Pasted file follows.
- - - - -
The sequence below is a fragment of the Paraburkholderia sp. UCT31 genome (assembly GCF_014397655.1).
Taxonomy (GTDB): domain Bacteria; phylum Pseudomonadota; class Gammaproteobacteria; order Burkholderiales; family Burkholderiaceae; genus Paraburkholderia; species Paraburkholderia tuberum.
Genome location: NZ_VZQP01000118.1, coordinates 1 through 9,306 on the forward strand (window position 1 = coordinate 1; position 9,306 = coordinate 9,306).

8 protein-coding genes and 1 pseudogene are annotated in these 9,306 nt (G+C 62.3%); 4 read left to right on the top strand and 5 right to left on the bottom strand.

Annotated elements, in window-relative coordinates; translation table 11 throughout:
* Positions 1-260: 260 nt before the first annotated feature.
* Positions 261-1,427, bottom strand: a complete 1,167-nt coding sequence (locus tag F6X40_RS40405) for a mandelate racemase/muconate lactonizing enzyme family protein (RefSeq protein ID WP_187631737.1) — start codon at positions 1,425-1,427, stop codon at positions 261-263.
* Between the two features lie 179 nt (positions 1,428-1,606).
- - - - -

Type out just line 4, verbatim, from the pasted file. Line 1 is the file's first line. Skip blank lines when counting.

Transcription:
8 protein-coding genes and 1 pseudogene are annotated in these 9,306 nt (G+C 62.3%); 4 read left to right on the top strand and 5 right to left on the bottom strand.